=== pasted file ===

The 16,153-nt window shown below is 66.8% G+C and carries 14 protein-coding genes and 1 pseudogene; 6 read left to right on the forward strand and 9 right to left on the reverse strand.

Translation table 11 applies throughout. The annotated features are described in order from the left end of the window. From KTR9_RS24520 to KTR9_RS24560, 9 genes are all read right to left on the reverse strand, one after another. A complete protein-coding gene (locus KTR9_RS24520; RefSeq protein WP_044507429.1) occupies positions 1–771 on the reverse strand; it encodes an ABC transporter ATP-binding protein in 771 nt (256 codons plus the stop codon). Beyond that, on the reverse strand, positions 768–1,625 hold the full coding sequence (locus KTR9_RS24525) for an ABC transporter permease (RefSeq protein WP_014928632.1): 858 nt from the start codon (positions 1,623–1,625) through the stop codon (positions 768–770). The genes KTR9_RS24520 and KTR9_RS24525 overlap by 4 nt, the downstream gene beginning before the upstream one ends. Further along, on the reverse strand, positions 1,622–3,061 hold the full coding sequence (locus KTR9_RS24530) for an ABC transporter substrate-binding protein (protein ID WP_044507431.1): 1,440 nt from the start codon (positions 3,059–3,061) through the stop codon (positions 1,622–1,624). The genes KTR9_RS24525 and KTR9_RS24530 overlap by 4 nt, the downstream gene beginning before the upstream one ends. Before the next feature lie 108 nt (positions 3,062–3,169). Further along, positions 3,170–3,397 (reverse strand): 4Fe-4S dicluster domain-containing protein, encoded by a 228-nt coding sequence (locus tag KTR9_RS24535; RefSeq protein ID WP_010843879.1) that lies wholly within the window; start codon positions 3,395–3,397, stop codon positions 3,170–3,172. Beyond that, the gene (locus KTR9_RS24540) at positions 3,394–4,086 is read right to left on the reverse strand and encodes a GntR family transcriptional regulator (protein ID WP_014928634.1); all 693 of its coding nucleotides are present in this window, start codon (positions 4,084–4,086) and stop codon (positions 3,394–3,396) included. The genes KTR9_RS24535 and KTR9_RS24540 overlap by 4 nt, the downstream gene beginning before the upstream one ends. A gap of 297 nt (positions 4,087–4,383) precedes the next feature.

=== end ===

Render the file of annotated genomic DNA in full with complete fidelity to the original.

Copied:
The 16,153-nt window shown below is 66.8% G+C and carries 14 protein-coding genes and 1 pseudogene; 6 read left to right on the forward strand and 9 right to left on the reverse strand.

Translation table 11 applies throughout. The annotated features are described in order from the left end of the window. From KTR9_RS24520 to KTR9_RS24560, 9 genes are all read right to left on the reverse strand, one after another. A complete protein-coding gene (locus KTR9_RS24520; RefSeq protein WP_044507429.1) occupies positions 1–771 on the reverse strand; it encodes an ABC transporter ATP-binding protein in 771 nt (256 codons plus the stop codon). Beyond that, on the reverse strand, positions 768–1,625 hold the full coding sequence (locus KTR9_RS24525) for an ABC transporter permease (RefSeq protein WP_014928632.1): 858 nt from the start codon (positions 1,623–1,625) through the stop codon (positions 768–770). The genes KTR9_RS24520 and KTR9_RS24525 overlap by 4 nt, the downstream gene beginning before the upstream one ends. Further along, on the reverse strand, positions 1,622–3,061 hold the full coding sequence (locus KTR9_RS24530) for an ABC transporter substrate-binding protein (protein ID WP_044507431.1): 1,440 nt from the start codon (positions 3,059–3,061) through the stop codon (positions 1,622–1,624). The genes KTR9_RS24525 and KTR9_RS24530 overlap by 4 nt, the downstream gene beginning before the upstream one ends. Before the next feature lie 108 nt (positions 3,062–3,169). Further along, positions 3,170–3,397 (reverse strand): 4Fe-4S dicluster domain-containing protein, encoded by a 228-nt coding sequence (locus tag KTR9_RS24535; RefSeq protein ID WP_010843879.1) that lies wholly within the window; start codon positions 3,395–3,397, stop codon positions 3,170–3,172. Beyond that, the gene (locus KTR9_RS24540) at positions 3,394–4,086 is read right to left on the reverse strand and encodes a GntR family transcriptional regulator (protein ID WP_014928634.1); all 693 of its coding nucleotides are present in this window, start codon (positions 4,084–4,086) and stop codon (positions 3,394–3,396) included. The genes KTR9_RS24535 and KTR9_RS24540 overlap by 4 nt, the downstream gene beginning before the upstream one ends. A gap of 297 nt (positions 4,087–4,383) precedes the next feature.